I think I've got it.
The problem was to show for the general fifth-degree equation that the Galois Group of the resolvent sextic was just S5, the same as the Galois group of the quintic. I already talked about how you could generate the coefficients of the sextic by calculating the elementary symmetric polynomials of Dummits Functions. Which brought us to the question of: what is the Galois Group>
What I did is I wrote out all six Dummit functions in A,B,C,D and E (in a kind of shorthand, actually).
The "standard form" of Dummit's function is
1. AA(BE + CD) + BB(CA + DE) + CC(DB + EA)....
which is obviously based on the rotation ABCDE. Starting from this one, there are exactly five other "rotations" which work, and these are all of them:
1. ABCDE (= ACEBD)
2. ACBED (= ABDCE)
3. AECBD etc.
The terms in brackets are included to show that the alternate forms generate the same Dummit Function.
Then I took all possible 5-cycles on A,B,C,D and E and examined what there effect was on the Dummit Functions. (EDIT: Let me explain this a little better. First I'll shift A to B, B to C, etc. Obviously the first one is just going to map to a rotation of itself, which means for the sake of the associated Dummit Function, it goes nowhere. But the second one, ACBED, gets transformed to BDCAE...which is the same as No. 6 (or a reverse image, which comes to the same thing. Likewise you can plot where they all go. The first "orbit" is (26435). Then I tries a different five-cycle...actually, I chose a cycle of the 2nd function, because I wanted it to map to itself. The other five mapped to each other in a second five-cycle. I've listed all six five-cycles below:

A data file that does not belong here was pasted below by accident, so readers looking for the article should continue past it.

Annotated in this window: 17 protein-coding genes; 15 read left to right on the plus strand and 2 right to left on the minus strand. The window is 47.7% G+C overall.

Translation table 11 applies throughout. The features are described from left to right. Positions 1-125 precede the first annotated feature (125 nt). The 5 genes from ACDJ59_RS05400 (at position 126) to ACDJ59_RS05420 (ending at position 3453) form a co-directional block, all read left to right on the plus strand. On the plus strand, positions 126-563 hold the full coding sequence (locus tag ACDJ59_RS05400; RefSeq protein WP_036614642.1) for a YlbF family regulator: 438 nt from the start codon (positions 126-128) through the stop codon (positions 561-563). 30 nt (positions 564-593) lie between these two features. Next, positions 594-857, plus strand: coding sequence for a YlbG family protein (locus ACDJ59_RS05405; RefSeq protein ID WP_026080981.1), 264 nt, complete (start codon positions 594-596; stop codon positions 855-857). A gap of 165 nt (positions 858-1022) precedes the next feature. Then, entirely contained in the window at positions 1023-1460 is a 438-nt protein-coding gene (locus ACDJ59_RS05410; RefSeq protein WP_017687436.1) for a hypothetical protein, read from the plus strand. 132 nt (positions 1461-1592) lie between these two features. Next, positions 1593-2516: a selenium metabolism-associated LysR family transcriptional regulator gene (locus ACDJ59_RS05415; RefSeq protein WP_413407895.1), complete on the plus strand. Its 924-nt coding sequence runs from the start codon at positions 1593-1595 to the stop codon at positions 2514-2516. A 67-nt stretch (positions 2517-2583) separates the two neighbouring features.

And then of course you get the images of these under self-compounding...24 5-cycles altogether. (Just like S5.) The point is they didn't mushroom out into every possible 5-cycle in S6. So let's see what happens when you start multiplying them together? At first I started getting 3-cycles...actually, direct products of 3-cycles, like these:
And then I started getting new 5-cycles. But it was easy to verify that each new one was already within the orbits of my original 6. So far so good.
I was starting to think I was getting only even permutations...that would be interesting. Could the Galois Group of the resolvent be A5? I had already 24 5-cycles, and a whole bunch of 3-cycles, so unless I had some odd permutations, it looked like I might be heading there. So I went back to Dummit's Functions and just tried swapping A and B. And I got:
That's an odd permutation, so it can't be A5. I've got 5-cycles, 3-cycles, and odd permutations...if it's not S5, then God help me.
I know there are guys that would do a lot cleaner job of this than me, but there it is.